Was the late Colonel Thomas A. Parker a visionary genius or master of exploitation? Music historian Peter Guralnick argues that the answer is both. Parker was the mysterious, controversial manager who guided Elvis Presley’s career from 1955 on. Before he ever met Presley, though, he had revolutionized the art of management and promotion, particularly in his long association with Eddy Arnold. In this hundredth-anniversary year of the Colonel’s birth, Guralnick will show rare early images and play the only song Parker ever asked Presley to record.
Guralnick has written extensively on American music. His books include the prize-winning two-volume biography of Presley, Last Train to Memphis and Careless Love, as well as Dream Boogie: The Triumph of Sam Cooke. The Massachusetts-based author has been a Writer in Residence at Vanderbilt University since 2005.
After the program, Guralnick will sign books in the Museum Store. Included with museum admission. Free to museum members. For more details, contact the Country Music Hall of Fame at 615-416-2001.
Peter Guralnick Lecture on Colonel Parker at Country Music Hall of Fame
Saturday, April 18
Country Music Hall of Fame - Nashville, TN
I wish we can get a transcript of that lecture. Peter is a very competent writer and an expert on Blues and naturaly on Elvs. Looking foward to it.
I hope he lectures better than he writes. I have read both of his Elvis books twice. I had to so I could pick my way through the punctuation. I am not saying he isn't a good author, but he would be better if he would just write & quit trying to impress readers with his vocabularly.
Ruthie, how about giving some examples of what you mean? Guralnick is the greatest Elvis author we've ever had. I suspect the reason you have a beef with him is because he tells it like it is and some people can't accept that, can they?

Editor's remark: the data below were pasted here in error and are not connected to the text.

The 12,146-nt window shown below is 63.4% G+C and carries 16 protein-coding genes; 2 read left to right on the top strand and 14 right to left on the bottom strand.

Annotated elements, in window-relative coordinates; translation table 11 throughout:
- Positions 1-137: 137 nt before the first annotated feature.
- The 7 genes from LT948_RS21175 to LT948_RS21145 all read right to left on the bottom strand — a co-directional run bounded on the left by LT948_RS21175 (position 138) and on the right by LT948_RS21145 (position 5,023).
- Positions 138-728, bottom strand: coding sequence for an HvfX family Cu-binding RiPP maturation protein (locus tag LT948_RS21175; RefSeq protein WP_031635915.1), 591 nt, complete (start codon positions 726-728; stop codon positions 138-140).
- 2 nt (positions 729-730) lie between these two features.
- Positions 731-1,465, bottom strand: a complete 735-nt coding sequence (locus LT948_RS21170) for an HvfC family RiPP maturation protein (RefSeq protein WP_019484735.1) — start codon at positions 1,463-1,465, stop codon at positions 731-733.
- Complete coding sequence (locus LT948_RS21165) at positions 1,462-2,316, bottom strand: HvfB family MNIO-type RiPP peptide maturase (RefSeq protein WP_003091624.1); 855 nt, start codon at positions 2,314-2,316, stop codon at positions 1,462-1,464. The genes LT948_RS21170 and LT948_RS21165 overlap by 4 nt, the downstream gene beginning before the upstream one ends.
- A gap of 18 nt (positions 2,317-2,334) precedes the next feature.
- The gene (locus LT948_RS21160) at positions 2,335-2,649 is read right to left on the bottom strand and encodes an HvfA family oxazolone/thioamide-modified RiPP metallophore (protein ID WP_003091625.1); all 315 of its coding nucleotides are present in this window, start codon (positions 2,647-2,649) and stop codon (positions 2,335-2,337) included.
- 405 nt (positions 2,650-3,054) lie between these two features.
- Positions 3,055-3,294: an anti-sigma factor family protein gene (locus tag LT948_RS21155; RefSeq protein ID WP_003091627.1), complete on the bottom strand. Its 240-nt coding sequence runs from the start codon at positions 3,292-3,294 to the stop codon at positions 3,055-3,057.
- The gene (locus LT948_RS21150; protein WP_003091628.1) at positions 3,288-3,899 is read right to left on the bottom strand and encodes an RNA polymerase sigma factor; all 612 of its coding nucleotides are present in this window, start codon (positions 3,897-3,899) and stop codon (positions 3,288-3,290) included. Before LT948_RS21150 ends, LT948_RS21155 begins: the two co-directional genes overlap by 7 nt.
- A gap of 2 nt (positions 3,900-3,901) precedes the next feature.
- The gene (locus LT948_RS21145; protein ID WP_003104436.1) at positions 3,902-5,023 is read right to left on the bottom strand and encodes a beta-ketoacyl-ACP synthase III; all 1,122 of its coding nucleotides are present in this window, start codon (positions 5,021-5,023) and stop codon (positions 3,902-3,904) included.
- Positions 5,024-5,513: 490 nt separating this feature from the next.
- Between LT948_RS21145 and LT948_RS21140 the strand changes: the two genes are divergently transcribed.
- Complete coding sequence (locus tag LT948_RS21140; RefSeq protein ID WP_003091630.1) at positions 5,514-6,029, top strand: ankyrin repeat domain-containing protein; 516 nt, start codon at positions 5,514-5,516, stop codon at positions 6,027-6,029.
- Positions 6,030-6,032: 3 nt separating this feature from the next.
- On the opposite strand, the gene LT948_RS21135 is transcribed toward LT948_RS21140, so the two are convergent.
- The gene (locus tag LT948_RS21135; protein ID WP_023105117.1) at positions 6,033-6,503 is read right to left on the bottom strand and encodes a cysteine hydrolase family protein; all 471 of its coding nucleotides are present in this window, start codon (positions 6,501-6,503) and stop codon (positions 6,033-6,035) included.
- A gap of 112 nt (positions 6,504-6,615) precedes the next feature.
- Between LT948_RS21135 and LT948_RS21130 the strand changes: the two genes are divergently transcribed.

I read his 2 Elvis-books too. I don't think he's trying to impress his readers, just his way of ( very good ) writing . Hats off to Peter, great author ! Always El.
Ruthie, I agree with you. I found Guralnick's writing to be short on common language and long on minutia to the point of boredom. Reading about every detail of a contract Elvis signed in 1973 made my head swim. I was bored stiff. I think one of the reasons that Guralnick stands out in the Elvis world is that he had no personal connection to Elvis from which to make a profit, i.e. the members of the Memphis Mafia, nor does he simply hate Elvis like Albert Goldman did. However, there are other writers that are in the same position as Guralnick and do a better job of moving the Elvis story along. Jerry Hopkins comes to mind. For me, he remains the most enjoyable Elvis biographer.
I have read his books twice but for different reasons than Ruthie. I did so because they are the best books written about Elvis, period. In fact I sold all the others and kept his two volumes which are the definitive books on Elvis. I wish I lived near Nashville so I could meet him. He also has written great liner notes on various albums. Talented guy who tells it like it is.